More on the non-godly origin of morality
We have seen in part I of this essay that Socrates posed a crucial question about the nature of morality to his acquaintance, Euthyphro: “The point which I should first wish to understand is whether the pious or holy is beloved by the gods because it is holy, or holy because it is beloved of the gods.” The resulting conundrum, known as Euthyphro’s dilemma, has ever since impaled moral realists of a theological bent.
Last time we have briefly examined Aquinas famous “it’s in the nature of God to be good” response and found it wanting. We have also seen a clever attempt at “dissolving” the dilemma by my City University of New York colleague Michael Levin, based on an analysis of the concept of “dependence” (as in God’s moral dependence on external sources of morality). While Michael salvaged the ontological independence of God (“the rightness of right acts … [is] not the sort of things that could create, sustain or change God”) he still cannot avoid the conclusion that morality is independent of God (the other option having been swiftly dealt with by other commentators, including Leibniz).
I have also pointed out that all of this is of concern only to moral realists, and that consequently— since I don’t belong to those ranks — this is for me a purely academic exercise. (I rather lean toward a naturalistic type of virtue ethics, Stoic style, thank you for asking.) Still, it’s a fascinating exercise, and what is at stake is actually huge: the soundness of the views of billions of people who think they can derive their morality from the gods they believe in.
What do modern theologians have to say about this? A sophisticated attempt at avoiding being impaled by the Euthyphro has been made by Richard Swinburne. It takes the form of a compromise, suggesting that moral values come in two flavors: necessary and contingent. In other words, some moral rules are universal and absolute, while others depend on circumstances. Absolute values, according to Swinburne, hold in all conceivable worlds, examples being the prohibitions against rape or murder. Contingent values, on the other hand, are not applicable everywhere and at every time — let’s say the prohibition on eating certain kinds of foods at particular times of the year.
Swinburne’s stratagem has a serious drawback: if absolute values are independent of specific circumstances, then they can be arrived at by reason (which is of course the project of most ethical philosophers), and one falls yet again on the horn of the dilemma that says we don’t need gods to tell us what to do. In this scenario, God at best gets to tell us his personal preferences in terms of minor actions, like whether or not to eat pork on which days, which hardly seems the stuff of serious moral discourse.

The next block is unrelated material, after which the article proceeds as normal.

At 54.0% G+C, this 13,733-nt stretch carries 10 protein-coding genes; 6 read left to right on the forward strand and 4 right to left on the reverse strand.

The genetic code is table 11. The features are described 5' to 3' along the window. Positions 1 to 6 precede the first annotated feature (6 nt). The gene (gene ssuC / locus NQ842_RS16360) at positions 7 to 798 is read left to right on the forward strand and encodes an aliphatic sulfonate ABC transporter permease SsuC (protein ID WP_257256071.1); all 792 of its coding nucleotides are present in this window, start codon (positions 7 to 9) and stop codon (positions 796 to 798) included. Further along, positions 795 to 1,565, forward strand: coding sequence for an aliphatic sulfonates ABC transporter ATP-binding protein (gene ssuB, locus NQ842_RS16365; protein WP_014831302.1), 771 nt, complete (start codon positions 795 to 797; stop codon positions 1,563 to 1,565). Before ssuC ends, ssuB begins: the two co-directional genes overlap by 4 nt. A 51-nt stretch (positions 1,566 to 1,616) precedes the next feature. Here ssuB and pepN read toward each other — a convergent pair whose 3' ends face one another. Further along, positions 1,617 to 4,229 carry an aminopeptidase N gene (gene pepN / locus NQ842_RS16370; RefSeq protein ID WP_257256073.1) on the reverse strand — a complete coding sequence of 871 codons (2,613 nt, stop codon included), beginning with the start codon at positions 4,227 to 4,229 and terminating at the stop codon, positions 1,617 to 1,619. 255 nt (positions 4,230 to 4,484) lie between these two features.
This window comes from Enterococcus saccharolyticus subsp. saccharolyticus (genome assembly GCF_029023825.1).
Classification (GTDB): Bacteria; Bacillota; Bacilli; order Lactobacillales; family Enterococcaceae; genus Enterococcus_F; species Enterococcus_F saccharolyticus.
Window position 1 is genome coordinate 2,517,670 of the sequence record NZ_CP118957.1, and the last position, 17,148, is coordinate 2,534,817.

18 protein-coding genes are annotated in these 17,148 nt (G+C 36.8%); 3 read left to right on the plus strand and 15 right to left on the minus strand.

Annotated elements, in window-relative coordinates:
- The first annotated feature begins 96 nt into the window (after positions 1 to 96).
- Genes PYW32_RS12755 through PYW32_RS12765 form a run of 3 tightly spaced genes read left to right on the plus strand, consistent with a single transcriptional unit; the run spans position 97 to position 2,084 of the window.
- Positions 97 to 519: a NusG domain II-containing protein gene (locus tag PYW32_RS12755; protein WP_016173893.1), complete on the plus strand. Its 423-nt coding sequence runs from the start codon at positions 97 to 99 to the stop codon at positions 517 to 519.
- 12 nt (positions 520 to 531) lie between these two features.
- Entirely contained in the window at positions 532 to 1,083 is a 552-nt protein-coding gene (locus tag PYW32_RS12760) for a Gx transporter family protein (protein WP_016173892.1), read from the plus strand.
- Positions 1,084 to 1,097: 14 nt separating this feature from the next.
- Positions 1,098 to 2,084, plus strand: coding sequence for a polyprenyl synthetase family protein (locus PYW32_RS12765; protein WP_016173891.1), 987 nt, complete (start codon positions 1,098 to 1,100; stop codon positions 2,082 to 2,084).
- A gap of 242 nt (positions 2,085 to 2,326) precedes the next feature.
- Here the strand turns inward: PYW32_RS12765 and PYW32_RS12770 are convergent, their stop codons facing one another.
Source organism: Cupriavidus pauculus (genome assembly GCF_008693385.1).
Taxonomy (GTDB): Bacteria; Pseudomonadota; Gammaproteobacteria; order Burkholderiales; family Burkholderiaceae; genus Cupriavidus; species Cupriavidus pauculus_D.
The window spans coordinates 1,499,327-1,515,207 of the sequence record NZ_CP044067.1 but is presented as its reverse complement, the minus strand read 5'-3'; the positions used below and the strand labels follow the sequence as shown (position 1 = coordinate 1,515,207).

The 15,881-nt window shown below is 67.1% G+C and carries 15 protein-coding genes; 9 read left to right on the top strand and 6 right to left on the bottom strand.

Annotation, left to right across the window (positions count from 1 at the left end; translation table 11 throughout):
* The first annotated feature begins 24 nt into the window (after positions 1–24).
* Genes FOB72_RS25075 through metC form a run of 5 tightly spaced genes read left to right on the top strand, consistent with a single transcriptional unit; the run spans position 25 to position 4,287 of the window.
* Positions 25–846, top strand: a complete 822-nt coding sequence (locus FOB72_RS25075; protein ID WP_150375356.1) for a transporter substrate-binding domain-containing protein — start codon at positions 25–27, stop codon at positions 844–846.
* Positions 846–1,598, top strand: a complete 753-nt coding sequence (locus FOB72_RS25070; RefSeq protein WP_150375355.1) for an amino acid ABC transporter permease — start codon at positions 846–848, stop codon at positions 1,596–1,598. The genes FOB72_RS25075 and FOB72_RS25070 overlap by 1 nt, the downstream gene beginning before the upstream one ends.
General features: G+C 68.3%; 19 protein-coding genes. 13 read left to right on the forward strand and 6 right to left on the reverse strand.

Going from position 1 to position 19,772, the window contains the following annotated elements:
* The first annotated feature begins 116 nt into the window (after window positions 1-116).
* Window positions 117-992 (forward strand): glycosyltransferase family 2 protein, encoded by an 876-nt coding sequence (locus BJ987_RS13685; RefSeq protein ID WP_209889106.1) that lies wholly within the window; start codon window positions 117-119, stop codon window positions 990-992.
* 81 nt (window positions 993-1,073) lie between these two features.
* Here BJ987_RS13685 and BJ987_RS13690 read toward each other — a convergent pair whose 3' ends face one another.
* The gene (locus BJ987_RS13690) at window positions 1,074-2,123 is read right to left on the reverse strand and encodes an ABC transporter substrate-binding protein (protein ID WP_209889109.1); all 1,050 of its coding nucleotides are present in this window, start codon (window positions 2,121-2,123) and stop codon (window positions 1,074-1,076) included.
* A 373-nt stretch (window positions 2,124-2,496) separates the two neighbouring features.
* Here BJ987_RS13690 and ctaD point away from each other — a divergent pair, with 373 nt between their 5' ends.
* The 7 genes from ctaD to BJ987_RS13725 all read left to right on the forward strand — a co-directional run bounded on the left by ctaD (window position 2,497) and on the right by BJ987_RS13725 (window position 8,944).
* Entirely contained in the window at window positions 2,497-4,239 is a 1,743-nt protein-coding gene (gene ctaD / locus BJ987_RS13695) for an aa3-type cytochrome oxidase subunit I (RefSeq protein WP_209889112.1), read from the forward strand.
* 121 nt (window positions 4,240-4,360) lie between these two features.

Finally, we come to arguably the most sophisticated response to date to Euthyphro’s dilemma, the one proposed by a contemporary philosopher of religion, Robert Merrihew Adams. Adams distinguishes two meanings of words like right and wrong: one refers to what we all mean by those terms, an understanding that even an atheist can share. The second meaning is specifically religious and indicates simply what God wants, regardless of human judgment of the morality of such wants.
The crucial move, according to Adams, is that God is by nature good, which is why the two meanings of right (or wrong) actually coincide (this is, of course, reminiscent of — though not identical with — Aquinas’ attempt, which we considered and rejected in part I). But, according again to Adams, God could decide to command differently, thereby separating the two meanings of right by making, for instance, rape, murder, and pillaging “moral” in the second sense.
This sounds to me rather like an exercise in mental gymnastics aimed at avoiding the inevitable conclusion that Plato was right to begin with. Because now, though in a very circuitous way, we are back to one of the horns of the dilemma — the admission that morality is arbitrarily defined by God and that therefore anything he says must stand simply because he is so powerful that it would be foolish to resist him. But then might makes right, as long as whoever is in charge has sufficient might to impose its will. If that’s your idea of morality, I think we’ve got a problem.
What is amazing to me about the Euthyphro is that a short, eminently readable, dialogue written by a Greek philosopher 24 centuries ago has puzzled, and keeps puzzling, some of the greatest minds who have applied themselves to the question of morality. Moreover, as mentioned above, this isn’t just a theoretical exercise, as it directly challenges a core belief about ethics held by the majority of humanity. Perhaps Alfred North Whitehead was right after all: Western philosophy really is a series of (elaborate) footnotes to Plato.
MASSIMO PIGLIUCCI IS THE K.D. IRANI PROFESSOR OF PHILOSOPHY AT THE CITY COLLEGE OF NEW YORK. HIS BACKGROUND IS IN EVOLUTIONARY BIOLOGY AND THE PHILOSOPHY OF SCIENCE, THOUGH HE HAS RECENTLY DEVELOPED A KEEN INTEREST IN STOICISM. HIS MOST RECENT BOOK (CO-EDITED WITH MAARTEN BOUDRY) IS “PHILOSOPHY OF PSEUDOSCIENCE: RECONSIDERING THE DEMARCATION PROBLEM” (UNIVERSITY OF CHICAGO PRESS, 2013). HIS OTHER WRITINGS CAN BE FOUND AT PLATOFOOTNOTE.ORG.